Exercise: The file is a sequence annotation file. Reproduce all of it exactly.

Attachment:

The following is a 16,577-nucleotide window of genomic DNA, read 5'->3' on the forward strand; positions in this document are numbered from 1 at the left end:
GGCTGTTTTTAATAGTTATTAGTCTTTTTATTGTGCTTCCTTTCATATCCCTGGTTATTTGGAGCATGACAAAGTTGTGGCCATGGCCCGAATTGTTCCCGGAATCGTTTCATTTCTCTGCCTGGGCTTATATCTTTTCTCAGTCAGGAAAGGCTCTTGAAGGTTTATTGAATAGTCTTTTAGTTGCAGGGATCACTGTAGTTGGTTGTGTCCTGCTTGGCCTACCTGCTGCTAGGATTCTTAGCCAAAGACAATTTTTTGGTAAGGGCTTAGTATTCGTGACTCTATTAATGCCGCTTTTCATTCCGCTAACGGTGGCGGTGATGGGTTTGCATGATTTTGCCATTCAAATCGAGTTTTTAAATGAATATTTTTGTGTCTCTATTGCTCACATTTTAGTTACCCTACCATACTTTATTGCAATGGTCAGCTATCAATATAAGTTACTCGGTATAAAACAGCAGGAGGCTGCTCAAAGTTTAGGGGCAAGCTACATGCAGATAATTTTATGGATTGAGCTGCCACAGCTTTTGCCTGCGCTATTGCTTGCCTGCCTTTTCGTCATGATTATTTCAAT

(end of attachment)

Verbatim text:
The following is a 16,577-nucleotide window of genomic DNA, read 5'->3' on the forward strand; positions in this document are numbered from 1 at the left end:
GGCTGTTTTTAATAGTTATTAGTCTTTTTATTGTGCTTCCTTTCATATCCCTGGTTATTTGGAGCATGACAAAGTTGTGGCCATGGCCCGAATTGTTCCCGGAATCGTTTCATTTCTCTGCCTGGGCTTATATCTTTTCTCAGTCAGGAAAGGCTCTTGAAGGTTTATTGAATAGTCTTTTAGTTGCAGGGATCACTGTAGTTGGTTGTGTCCTGCTTGGCCTACCTGCTGCTAGGATTCTTAGCCAAAGACAATTTTTTGGTAAGGGCTTAGTATTCGTGACTCTATTAATGCCGCTTTTCATTCCGCTAACGGTGGCGGTGATGGGTTTGCATGATTTTGCCATTCAAATCGAGTTTTTAAATGAATATTTTTGTGTCTCTATTGCTCACATTTTAGTTACCCTACCATACTTTATTGCAATGGTCAGCTATCAATATAAGTTACTCGGTATAAAACAGCAGGAGGCTGCTCAAAGTTTAGGGGCAAGCTACATGCAGATAATTTTATGGATTGAGCTGCCACAGCTTTTGCCTGCGCTATTGCTTGCCTGCCTTTTCGTCATGATTATTTCAAT